Whatever The Reason is a poppy song very much in the Human League/OMD/Ultravox style. It is instantly recognisable as being of its time. You Make Me Laugh has lots of echoes of Wham! in its jauntiness and low-to-high pitched vocals. It is actually a really good, summery pop song. The vocals also are similar to those used by Paul Weller in The Style Council.
Some typically eighties, brassy funk rock is to be found on the punchy Are You Ready To Talk. Trying To Forget You has hints of The Beautiful South from a few years later and another Style Council vibe on the backing vocals and the vaguely jazzy, upbeat beat. Writing's On The Wall is a sombre, atmospheric, synthy closer to the original album. The bonus tracks include a rousing, riffy cover of Chicago's 25 Or 6 To 4 which actually is made to sound like a Foxton original. He does it very well, featuring some cracking lead guitar. Sign Of The Times is a pulsating, drum-driven number that should have made it on to the original album. There are some great horns on it too. Get Ready is a vibrant cover of The Temptations song.
This is a highly enjoyable album that I can seriously recommend.
BACK IN THE ROOM (2012)
Ride/Number Six/Don't Waste My Time/Window Shopping/Glad I Found My Tears/The Wide Open Road/Find My Way Home/The Gaffa/Drifting Dreams/Coming On Strong/Reflection/Senses Of Summer
This was Bruce Foxton’s first solo work since 1984 and it is not a bad effort, but it is, unsurprisingly very Jam-influenced. However, the material is certainly better in quality than the often patchy stuff Foxton wrote for The Jam.
Beginning with a Jam-style bass dominated instrumental in Ride, Number Six is pure Smithers-Jones Jam fare. Don't Waste My Time is actually a soulful attempt to diversify slightly in sound but there is something in the use of the brass section and the melodious, easily singable sound that just makes one recall The Jam, particularly the 1981-82 phase. Foxton now uses another vocalist on some of the songs, one Russell Hastings, who sounds incredibly like Paul Weller.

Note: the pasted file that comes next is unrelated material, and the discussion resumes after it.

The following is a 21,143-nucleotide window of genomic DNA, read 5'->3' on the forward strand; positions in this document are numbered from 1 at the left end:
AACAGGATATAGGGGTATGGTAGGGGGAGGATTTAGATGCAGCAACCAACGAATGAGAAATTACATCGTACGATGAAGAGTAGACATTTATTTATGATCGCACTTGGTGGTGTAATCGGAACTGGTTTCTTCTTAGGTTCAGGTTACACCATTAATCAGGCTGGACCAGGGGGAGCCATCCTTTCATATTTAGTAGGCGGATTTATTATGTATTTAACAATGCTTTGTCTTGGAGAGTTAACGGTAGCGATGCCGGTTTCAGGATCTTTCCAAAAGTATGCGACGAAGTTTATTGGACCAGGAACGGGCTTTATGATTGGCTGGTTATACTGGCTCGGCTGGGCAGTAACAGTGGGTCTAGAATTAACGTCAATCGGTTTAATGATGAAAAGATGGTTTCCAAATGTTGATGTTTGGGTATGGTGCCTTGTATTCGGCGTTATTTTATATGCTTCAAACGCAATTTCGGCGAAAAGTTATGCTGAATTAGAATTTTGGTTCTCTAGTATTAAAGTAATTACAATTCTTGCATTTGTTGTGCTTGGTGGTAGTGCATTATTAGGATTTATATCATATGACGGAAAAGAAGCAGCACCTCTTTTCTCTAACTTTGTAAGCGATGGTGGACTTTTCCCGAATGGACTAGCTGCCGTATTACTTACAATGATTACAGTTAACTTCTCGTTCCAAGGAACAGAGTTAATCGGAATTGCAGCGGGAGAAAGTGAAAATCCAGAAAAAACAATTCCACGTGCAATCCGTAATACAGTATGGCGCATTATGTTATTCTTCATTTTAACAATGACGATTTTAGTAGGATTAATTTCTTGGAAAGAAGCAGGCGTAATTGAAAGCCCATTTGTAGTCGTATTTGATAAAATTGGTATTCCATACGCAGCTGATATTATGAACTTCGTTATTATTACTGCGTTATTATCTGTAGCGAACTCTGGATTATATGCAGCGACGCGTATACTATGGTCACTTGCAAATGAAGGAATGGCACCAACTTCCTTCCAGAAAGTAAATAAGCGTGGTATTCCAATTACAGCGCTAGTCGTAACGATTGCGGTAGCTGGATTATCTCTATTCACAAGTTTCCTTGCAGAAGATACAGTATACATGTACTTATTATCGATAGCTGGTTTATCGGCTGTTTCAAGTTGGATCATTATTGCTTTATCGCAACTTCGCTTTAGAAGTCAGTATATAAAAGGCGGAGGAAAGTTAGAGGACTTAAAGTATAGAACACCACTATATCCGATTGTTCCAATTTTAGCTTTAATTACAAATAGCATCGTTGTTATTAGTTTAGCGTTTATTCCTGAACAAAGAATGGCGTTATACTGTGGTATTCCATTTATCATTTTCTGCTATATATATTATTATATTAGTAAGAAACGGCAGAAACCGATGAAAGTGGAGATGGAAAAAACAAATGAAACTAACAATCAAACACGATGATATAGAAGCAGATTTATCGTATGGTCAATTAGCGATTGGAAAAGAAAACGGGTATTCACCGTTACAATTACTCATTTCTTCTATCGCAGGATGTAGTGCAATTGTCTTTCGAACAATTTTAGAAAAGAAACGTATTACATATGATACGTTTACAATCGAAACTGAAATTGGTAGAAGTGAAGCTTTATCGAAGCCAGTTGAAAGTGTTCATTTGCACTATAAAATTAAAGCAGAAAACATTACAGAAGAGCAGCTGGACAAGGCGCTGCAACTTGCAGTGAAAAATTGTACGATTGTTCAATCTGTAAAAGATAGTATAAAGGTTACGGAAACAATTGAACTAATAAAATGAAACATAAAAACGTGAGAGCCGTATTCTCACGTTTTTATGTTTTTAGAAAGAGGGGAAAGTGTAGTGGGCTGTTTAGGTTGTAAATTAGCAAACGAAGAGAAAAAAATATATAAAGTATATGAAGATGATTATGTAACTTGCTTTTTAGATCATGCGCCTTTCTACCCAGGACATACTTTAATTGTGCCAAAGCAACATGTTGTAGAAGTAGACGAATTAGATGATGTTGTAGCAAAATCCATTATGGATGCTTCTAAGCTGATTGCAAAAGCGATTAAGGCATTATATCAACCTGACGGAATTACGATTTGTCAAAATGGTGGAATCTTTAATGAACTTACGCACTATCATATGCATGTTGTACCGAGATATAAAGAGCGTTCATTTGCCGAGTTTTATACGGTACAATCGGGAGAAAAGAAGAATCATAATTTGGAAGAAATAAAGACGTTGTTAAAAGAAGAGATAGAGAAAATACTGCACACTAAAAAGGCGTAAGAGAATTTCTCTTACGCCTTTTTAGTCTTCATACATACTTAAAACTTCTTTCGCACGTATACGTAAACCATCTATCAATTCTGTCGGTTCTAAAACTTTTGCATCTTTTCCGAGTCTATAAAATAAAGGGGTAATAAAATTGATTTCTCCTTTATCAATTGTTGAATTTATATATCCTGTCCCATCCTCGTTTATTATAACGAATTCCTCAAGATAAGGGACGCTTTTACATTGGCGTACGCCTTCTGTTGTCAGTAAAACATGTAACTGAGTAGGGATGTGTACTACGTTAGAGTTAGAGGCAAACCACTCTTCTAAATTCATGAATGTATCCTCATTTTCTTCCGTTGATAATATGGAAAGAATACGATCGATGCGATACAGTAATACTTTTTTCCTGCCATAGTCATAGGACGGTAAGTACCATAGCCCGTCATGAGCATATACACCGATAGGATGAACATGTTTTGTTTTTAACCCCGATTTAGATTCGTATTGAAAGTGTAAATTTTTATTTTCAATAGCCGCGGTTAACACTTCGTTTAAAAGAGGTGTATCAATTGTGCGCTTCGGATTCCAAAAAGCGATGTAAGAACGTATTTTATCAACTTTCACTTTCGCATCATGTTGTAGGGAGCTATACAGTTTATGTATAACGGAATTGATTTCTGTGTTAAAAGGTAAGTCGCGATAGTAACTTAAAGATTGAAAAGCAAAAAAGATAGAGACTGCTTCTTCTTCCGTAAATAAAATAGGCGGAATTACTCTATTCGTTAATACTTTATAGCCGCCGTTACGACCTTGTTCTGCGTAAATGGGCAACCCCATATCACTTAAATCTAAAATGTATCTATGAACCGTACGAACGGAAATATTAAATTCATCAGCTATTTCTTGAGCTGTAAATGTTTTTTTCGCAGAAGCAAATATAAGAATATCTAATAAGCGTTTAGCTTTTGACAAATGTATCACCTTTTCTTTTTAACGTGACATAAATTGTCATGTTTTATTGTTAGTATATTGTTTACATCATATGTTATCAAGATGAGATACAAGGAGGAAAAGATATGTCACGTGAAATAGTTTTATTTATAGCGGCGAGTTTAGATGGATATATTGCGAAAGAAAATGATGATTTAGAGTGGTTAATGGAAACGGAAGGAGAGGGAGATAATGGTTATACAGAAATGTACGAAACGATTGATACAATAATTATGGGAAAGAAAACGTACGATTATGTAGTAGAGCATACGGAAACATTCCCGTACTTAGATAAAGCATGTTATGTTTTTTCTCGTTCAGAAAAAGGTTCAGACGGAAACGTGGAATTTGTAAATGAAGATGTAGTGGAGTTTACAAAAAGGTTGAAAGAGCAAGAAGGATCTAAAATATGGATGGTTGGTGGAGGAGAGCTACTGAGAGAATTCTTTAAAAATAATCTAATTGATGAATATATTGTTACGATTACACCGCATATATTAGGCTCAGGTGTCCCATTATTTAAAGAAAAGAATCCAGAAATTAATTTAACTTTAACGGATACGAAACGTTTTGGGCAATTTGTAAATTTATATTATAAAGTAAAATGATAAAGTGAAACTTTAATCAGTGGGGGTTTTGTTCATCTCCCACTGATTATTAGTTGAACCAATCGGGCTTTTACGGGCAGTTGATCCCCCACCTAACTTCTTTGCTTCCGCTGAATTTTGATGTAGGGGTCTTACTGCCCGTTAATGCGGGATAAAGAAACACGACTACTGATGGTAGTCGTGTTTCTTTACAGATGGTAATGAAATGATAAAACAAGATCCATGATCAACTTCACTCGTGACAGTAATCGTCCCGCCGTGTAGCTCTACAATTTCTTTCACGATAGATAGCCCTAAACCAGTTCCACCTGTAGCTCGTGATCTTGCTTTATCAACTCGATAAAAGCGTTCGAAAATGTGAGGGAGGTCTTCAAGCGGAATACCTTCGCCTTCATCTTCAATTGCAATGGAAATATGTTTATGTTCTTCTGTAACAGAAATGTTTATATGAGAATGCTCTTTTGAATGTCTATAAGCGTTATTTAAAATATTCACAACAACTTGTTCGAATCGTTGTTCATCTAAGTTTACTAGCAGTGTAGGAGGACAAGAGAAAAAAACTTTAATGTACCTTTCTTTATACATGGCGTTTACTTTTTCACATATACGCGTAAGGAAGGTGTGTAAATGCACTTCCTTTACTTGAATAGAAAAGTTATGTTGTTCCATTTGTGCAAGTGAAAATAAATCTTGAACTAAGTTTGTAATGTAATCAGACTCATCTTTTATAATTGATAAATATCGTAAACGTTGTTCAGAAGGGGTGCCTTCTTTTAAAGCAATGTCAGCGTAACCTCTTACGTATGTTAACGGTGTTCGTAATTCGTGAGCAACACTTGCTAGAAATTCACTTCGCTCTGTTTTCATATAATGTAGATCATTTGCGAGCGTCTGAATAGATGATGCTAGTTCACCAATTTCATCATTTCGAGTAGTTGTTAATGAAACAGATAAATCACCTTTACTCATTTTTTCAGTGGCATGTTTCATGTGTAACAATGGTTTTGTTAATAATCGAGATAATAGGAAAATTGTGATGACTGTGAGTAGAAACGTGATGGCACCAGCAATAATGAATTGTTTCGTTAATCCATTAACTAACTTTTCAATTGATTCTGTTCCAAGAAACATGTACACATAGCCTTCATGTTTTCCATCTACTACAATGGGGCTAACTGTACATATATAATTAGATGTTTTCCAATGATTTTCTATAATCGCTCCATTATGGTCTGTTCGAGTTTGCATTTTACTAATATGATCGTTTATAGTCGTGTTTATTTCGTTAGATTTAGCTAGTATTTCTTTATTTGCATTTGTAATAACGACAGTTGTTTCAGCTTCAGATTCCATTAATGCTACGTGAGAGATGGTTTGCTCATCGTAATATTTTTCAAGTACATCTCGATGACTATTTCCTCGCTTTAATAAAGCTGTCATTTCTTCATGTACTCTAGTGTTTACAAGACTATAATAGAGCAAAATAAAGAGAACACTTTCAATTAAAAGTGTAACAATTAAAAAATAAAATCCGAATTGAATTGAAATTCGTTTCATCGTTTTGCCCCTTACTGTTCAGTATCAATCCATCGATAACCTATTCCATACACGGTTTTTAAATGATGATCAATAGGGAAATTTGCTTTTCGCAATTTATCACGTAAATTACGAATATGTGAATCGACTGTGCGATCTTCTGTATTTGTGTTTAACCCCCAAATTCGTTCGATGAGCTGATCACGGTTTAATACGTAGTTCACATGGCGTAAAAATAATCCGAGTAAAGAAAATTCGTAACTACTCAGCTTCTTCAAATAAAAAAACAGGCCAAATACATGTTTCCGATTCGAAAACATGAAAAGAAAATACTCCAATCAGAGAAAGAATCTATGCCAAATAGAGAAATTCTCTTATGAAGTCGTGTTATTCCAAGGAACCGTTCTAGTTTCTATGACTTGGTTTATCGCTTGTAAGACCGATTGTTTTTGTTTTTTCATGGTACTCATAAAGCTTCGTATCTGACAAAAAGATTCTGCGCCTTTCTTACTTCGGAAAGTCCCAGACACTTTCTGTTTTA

Poor old Bruce often seems to be re-writing Carnaby Street several times over, utilising the same couplet style lyrics and often virtually the same tune. Window Shopping is a classic example. It is, as with many of these later efforts, better than the original 1977 track. Some excellent guitar and organ have insured that. Glad I Found My Tears is so influenced by old band mate Weller’s Style Council/early solo material. The verses are very redolent of Weller’s Style Council track, The Ghosts Of Dachau. Hastings even enunciates “thunder” as “funder” just as Weller did on The Jam’s Monday.
The Wide Open Road is an instrumental that sounds like The Jam limbering up in the studio before adding lyrics. Foxton also seems to be unable to shake off the Weller influence in that he has modelled much of the album on Weller’s early Traffic/Humble Pie/ Revolver-era Beatles material. Nowhere is this better exemplified than on the frantic, guitar-driven Find My Way Home. The Gaffa continues in the same, but in more of a blues rock style, almost like Dr. Feelgood in places. Weller has recorded material like this on Wake Up The Nation, only two years earlier.